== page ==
In this interview with EmergingMarkets.me, Philip Uglow, chief economist at MNI Indicators, a Deutsche Börse-owned research firm, explains what he believes Russia needs to do to achieve sustainable growth.
You have said Russia needs structural changes to its growth model. Could you outline what specifically such changes should be?
Russia’s weak business climate remains a key obstacle to investment and growth. Russia needs to gravitate from its consumption-led growth model towards a model which involves greater investment by the private sector.
Key structural changes:
– Investment is needed to modernise oil and gas production which increasing competition from offshore shale gas and the improving political situation in the Middle East.
A rule of law and policy framework conducive to attract capital is critical (further cutting of red tape, reduction of corruption and removal of other bureaucratic obstacles). Corporate governance should be strengthened to increase transparency and improve the investment climate.
– Tax regime changes, together with strengthened property rights are needed to attract foreign expertise.
– Private sector involvement: The public sector has been the chief job creator and increased hiring by the government has pushed down the unemployment rate in recent years. There is however, a need to mobilize private sector employment to enhance productivity levels and create better jobs. This is critical in light of the reduced budget surplus of the government thereby limiting room for further large fiscal expenditure programmes. Investments in human capital are critical for attracting domestic and foreign investments.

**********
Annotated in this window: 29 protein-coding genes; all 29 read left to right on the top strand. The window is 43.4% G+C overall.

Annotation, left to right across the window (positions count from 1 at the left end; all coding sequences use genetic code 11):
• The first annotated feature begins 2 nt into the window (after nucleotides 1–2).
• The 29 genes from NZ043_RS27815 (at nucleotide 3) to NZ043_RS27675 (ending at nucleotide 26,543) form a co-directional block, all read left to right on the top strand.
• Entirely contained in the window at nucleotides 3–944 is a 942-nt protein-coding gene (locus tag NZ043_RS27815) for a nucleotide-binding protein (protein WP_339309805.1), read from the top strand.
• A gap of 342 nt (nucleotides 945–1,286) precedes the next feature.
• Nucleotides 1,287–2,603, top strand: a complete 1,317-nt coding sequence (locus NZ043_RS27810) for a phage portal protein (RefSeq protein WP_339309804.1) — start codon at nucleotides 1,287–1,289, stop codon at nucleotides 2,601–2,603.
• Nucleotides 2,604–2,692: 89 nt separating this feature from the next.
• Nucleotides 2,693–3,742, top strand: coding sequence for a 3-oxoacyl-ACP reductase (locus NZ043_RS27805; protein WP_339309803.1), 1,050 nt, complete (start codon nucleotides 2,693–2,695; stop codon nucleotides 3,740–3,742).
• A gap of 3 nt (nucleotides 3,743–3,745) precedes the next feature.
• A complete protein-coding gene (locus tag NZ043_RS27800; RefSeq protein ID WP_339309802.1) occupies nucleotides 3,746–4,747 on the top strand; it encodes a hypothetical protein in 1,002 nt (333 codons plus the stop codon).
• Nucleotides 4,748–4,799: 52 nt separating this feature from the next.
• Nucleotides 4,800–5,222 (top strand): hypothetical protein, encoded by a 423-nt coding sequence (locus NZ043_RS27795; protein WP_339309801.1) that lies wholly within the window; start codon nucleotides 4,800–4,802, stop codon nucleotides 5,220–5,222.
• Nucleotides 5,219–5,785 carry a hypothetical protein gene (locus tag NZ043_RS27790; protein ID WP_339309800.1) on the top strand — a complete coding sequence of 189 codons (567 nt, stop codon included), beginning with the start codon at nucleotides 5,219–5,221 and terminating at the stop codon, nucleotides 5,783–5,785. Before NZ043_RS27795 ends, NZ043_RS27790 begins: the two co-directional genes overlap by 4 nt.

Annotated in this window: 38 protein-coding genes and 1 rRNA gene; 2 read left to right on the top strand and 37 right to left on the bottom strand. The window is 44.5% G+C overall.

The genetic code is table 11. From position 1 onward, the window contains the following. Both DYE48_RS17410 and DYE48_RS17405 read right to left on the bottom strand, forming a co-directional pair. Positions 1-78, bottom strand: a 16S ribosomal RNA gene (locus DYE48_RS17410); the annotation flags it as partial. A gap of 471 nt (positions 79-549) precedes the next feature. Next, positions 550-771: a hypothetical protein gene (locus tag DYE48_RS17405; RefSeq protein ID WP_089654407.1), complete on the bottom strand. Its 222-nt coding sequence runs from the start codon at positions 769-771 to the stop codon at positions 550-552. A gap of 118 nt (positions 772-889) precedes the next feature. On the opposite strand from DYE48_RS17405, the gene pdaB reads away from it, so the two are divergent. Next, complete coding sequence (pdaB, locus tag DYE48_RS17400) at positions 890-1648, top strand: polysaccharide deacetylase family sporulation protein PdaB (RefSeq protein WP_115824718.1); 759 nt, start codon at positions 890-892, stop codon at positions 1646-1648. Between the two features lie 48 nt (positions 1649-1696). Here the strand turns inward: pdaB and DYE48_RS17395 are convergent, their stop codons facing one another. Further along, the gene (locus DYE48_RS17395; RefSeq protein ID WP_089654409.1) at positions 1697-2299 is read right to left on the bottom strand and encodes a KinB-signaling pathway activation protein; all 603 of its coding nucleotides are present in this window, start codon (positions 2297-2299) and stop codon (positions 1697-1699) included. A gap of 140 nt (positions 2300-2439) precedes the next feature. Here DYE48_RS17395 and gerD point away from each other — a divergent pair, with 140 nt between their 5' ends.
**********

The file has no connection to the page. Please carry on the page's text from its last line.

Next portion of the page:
– Weakness also needs to be addressed in key areas, such as inadequate infrastructure (transportation and electricity), constraints on the availability of financing. Large PPP projects should be encouraged.
What do you think stands in the way of such reforms?
Improving the investment climate is a government priority and although some progress has been made, a whole hearted effort is needed. The government probably fears weakening control if more private participation is encouraged. The interference of the government needs to reduce and foreign investors need to be able feel secure.”